Fort Discovery's 'Huey' chopper moving to hospital

The Vietnam-era helicopter has sat on the Fort Discovery site for 13 years.

For 13 years, the Vietnam-era HU-1 "Huey" helicopter has rested at the Fort Discovery entrance, beckoning children to explore its cockpit. Toggles, switches, gauges and levers spark imaginary flights.


On Thursday, the Huey briefly will lift off again, but not under its own power.

A crane will lift the Huey onto a tractor-trailer for hauling to its new home at Dwight D. Eisenhower Army Medical Center. The National Science Center closed Fort Discovery on Dec. 31.

The Huey belongs to the Army, so it needed to remain within Army channels, said Ollie Washington, the deputy director of the Army staff at the National Science Center.

The helicopter was one component in a medevac telemetry exhibit that demonstrated how information was transferred from a medevac helicopter to a base station, Washington said.

With a red medical cross painted on the helicopter's sides, the hospital seemed an appropriate home for it, "just to symbolize another part of the hospital role and function," Washington said.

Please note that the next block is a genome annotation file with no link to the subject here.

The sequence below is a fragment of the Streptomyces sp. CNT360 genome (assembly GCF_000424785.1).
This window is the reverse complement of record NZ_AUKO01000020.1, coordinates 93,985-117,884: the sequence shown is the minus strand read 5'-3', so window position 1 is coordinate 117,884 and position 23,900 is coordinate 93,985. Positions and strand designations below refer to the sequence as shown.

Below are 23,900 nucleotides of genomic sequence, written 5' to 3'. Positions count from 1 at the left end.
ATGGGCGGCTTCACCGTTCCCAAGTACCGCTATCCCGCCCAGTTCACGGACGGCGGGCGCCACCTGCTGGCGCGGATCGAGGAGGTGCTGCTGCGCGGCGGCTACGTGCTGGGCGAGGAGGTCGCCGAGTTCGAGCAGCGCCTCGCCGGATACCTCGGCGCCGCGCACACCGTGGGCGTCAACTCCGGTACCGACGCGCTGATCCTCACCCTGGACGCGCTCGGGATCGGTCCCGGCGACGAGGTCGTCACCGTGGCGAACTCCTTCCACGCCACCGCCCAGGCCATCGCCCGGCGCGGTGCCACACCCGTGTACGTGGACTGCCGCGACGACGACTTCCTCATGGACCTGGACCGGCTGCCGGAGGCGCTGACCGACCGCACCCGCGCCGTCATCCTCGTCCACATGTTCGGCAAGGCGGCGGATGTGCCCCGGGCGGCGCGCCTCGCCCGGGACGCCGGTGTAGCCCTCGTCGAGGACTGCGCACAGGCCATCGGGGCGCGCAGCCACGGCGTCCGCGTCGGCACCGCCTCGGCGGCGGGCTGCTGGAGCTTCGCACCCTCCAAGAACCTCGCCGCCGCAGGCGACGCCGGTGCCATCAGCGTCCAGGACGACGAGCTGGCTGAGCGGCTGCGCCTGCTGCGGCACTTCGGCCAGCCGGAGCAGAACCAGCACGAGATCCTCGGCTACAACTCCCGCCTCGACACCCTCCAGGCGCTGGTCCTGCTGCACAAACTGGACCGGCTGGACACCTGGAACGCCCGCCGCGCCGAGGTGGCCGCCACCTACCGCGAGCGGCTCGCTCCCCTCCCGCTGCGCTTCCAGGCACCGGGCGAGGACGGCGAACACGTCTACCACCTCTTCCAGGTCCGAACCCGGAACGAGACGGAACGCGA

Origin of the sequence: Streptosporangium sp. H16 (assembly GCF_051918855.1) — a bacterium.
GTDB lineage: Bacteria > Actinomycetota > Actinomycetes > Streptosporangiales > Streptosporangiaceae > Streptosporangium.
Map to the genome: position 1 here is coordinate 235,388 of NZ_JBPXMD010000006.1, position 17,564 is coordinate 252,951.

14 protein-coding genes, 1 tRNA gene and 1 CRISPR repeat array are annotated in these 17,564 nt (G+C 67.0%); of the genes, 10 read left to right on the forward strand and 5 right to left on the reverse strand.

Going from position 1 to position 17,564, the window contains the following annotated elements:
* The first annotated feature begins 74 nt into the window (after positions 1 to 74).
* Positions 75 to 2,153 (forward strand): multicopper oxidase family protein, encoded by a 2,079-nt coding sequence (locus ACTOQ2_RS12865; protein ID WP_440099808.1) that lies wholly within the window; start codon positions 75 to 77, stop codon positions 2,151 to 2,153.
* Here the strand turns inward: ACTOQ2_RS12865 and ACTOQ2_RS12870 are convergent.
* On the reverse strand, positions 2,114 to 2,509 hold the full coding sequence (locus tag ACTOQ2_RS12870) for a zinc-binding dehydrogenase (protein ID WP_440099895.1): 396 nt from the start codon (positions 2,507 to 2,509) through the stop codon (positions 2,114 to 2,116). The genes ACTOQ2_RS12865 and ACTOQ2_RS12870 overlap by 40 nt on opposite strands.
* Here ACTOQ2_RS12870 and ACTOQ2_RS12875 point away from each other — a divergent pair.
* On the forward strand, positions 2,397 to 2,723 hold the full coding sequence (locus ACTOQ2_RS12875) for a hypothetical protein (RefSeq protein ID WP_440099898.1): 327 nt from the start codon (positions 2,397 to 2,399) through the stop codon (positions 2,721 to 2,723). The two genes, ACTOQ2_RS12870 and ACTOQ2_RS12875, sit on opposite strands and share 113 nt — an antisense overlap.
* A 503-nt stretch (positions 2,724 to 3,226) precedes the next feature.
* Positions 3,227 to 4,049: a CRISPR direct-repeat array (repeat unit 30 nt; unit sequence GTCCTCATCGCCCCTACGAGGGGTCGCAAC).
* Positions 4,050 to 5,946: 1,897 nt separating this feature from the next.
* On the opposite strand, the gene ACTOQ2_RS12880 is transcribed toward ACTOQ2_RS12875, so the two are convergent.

Hueys were put into service in 1962 during the Vietnam War and were originally designed for medical evacuations.

At that time, medical information was transferred from helicopter to the hospital by radio, giving hospitals time to prepare for incoming patients.

The helicopter at Fort Discovery came from Fort Rucker's Army Rotary Aviation School, Washington said.

The chopper itself seemed to become more of an attraction than the medical telemetry exhibit.

"Lots of folks just enjoyed getting that close to the helicopter," Washington said.

It will be displayed alongside other military equipment on the hospital grounds. Visitors will be discouraged from climbing on it, Washington said.